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A maximum ripple current declared, for example, at 100 kHz and at a temperature of +105 ℃ for an electrolytic capacitor, if estimated at a temperature of +85 °C, how much does it increase? What order of magnitude? Let's say we have 1000 mA at 105 °C and a 25 V / 470 μF electrolytic capacitor, what could it become at 85 °C?

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Approximately 1.7A (1A\$\cdot\sqrt{3}\$), all other things being equal, and assuming a \$\Delta{T}\$ of 5°C due to ripple current for 105°C rated capacitor with a 105°C Ta and \$\Delta{T}\$ of 15°C for the 105°C rated capacitor with an 85°C Ta. Those are just typical values, the manufacturer may be able to advise for a given capacitor model and ratings.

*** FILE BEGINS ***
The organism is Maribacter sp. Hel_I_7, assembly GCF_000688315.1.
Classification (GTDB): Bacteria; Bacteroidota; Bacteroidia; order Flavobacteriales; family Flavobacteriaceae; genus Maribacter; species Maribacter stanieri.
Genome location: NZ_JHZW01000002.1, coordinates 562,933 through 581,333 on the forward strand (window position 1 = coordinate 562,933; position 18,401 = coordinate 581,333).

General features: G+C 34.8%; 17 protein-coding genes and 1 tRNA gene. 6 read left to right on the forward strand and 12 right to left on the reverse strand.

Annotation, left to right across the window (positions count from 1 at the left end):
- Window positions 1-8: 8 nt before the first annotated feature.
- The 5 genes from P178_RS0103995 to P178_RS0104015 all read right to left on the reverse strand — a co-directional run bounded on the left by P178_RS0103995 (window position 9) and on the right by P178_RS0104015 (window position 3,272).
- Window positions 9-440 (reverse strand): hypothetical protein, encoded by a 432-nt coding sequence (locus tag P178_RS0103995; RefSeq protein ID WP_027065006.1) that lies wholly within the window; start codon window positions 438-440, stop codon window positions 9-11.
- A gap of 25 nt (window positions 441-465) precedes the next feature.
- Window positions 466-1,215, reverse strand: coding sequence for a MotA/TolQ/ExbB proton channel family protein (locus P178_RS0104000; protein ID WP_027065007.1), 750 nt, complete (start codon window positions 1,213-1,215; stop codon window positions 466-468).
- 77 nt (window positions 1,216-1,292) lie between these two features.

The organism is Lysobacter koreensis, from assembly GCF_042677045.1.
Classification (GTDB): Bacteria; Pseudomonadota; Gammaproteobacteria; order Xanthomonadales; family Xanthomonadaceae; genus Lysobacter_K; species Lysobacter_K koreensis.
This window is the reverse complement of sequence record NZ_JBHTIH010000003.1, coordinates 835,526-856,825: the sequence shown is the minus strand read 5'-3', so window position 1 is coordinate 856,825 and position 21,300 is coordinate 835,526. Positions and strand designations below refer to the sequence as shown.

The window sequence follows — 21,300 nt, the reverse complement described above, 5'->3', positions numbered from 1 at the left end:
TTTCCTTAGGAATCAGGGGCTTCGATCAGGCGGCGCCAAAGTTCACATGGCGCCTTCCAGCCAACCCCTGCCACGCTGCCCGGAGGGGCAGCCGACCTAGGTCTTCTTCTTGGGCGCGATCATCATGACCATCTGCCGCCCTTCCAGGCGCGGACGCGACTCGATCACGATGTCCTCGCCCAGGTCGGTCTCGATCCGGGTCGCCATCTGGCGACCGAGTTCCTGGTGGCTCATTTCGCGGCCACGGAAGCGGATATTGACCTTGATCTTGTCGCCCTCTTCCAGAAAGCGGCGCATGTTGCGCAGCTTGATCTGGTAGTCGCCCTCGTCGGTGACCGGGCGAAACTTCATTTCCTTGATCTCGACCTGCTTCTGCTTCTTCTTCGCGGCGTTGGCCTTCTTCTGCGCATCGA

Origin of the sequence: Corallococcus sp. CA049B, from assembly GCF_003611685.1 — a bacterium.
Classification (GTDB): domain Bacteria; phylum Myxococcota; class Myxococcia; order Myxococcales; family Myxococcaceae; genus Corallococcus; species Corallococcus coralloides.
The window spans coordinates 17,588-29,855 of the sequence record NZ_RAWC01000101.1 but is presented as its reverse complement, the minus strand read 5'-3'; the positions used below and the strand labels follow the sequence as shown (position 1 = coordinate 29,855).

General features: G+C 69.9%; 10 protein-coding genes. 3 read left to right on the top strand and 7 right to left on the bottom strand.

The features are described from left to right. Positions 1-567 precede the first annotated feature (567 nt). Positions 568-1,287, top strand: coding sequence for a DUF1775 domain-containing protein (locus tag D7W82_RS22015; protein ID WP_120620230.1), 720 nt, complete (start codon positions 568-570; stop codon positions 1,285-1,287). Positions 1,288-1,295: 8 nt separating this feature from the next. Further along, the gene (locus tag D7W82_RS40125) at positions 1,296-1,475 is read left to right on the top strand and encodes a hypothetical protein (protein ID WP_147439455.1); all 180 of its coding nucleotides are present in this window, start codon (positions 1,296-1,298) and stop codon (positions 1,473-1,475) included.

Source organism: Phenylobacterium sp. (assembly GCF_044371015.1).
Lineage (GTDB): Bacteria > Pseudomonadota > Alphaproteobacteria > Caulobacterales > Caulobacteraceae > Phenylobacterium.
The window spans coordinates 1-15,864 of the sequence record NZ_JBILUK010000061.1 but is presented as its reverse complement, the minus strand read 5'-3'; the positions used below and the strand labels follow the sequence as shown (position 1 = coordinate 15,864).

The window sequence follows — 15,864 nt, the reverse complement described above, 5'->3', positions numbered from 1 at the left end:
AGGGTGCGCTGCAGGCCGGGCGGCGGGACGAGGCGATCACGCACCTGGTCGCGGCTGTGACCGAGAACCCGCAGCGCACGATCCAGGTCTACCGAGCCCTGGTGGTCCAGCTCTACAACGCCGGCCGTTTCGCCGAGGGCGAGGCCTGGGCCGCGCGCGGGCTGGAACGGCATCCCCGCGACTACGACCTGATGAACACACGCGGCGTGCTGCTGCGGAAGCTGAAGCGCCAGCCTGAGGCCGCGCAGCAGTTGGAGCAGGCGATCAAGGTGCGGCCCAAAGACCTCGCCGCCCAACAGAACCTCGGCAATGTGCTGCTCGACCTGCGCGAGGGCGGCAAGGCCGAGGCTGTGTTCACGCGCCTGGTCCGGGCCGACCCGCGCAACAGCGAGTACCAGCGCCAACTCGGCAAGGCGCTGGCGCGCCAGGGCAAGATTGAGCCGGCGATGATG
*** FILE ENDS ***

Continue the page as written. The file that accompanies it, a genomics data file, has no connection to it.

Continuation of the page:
Keep in mind that the life span of an aluminum electrolytic capacitor at the maximum rated temperature and ripple current is usually unacceptable for real applications (like a few thousand hours only), so you typically don't want to be anywhere near those limits under normal operating conditions.

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